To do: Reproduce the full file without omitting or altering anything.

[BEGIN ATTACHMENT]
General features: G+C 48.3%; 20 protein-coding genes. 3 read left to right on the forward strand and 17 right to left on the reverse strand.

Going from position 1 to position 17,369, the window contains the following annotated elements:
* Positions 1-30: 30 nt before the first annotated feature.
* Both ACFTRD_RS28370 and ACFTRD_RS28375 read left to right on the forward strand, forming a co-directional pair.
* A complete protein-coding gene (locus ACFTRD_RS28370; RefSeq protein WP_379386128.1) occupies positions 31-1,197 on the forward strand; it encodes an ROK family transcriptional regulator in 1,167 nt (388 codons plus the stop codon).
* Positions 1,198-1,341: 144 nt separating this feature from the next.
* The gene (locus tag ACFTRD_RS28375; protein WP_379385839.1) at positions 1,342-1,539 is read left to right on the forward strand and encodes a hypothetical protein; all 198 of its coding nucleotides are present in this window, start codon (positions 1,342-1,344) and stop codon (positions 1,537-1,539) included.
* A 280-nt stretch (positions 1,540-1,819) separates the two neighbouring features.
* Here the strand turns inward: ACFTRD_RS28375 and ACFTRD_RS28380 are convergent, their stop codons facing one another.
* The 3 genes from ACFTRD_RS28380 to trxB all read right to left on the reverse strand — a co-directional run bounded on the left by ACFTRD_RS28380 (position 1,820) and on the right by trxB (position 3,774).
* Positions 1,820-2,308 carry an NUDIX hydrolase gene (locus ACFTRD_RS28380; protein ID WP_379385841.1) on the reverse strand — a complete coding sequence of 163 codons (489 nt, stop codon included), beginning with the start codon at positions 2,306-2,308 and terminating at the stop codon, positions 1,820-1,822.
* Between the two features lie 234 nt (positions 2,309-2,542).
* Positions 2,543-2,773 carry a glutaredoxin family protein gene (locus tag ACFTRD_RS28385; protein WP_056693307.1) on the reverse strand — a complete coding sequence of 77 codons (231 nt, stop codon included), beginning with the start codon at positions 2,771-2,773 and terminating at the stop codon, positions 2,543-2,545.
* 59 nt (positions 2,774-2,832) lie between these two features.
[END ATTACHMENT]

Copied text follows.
General features: G+C 48.3%; 20 protein-coding genes. 3 read left to right on the forward strand and 17 right to left on the reverse strand.

Going from position 1 to position 17,369, the window contains the following annotated elements:
* Positions 1-30: 30 nt before the first annotated feature.
* Both ACFTRD_RS28370 and ACFTRD_RS28375 read left to right on the forward strand, forming a co-directional pair.
* A complete protein-coding gene (locus ACFTRD_RS28370; RefSeq protein WP_379386128.1) occupies positions 31-1,197 on the forward strand; it encodes an ROK family transcriptional regulator in 1,167 nt (388 codons plus the stop codon).
* Positions 1,198-1,341: 144 nt separating this feature from the next.
* The gene (locus tag ACFTRD_RS28375; protein WP_379385839.1) at positions 1,342-1,539 is read left to right on the forward strand and encodes a hypothetical protein; all 198 of its coding nucleotides are present in this window, start codon (positions 1,342-1,344) and stop codon (positions 1,537-1,539) included.
* A 280-nt stretch (positions 1,540-1,819) separates the two neighbouring features.
* Here the strand turns inward: ACFTRD_RS28375 and ACFTRD_RS28380 are convergent, their stop codons facing one another.
* The 3 genes from ACFTRD_RS28380 to trxB all read right to left on the reverse strand — a co-directional run bounded on the left by ACFTRD_RS28380 (position 1,820) and on the right by trxB (position 3,774).
* Positions 1,820-2,308 carry an NUDIX hydrolase gene (locus ACFTRD_RS28380; protein ID WP_379385841.1) on the reverse strand — a complete coding sequence of 163 codons (489 nt, stop codon included), beginning with the start codon at positions 2,306-2,308 and terminating at the stop codon, positions 1,820-1,822.
* Between the two features lie 234 nt (positions 2,309-2,542).
* Positions 2,543-2,773 carry a glutaredoxin family protein gene (locus tag ACFTRD_RS28385; protein WP_056693307.1) on the reverse strand — a complete coding sequence of 77 codons (231 nt, stop codon included), beginning with the start codon at positions 2,771-2,773 and terminating at the stop codon, positions 2,543-2,545.
* 59 nt (positions 2,774-2,832) lie between these two features.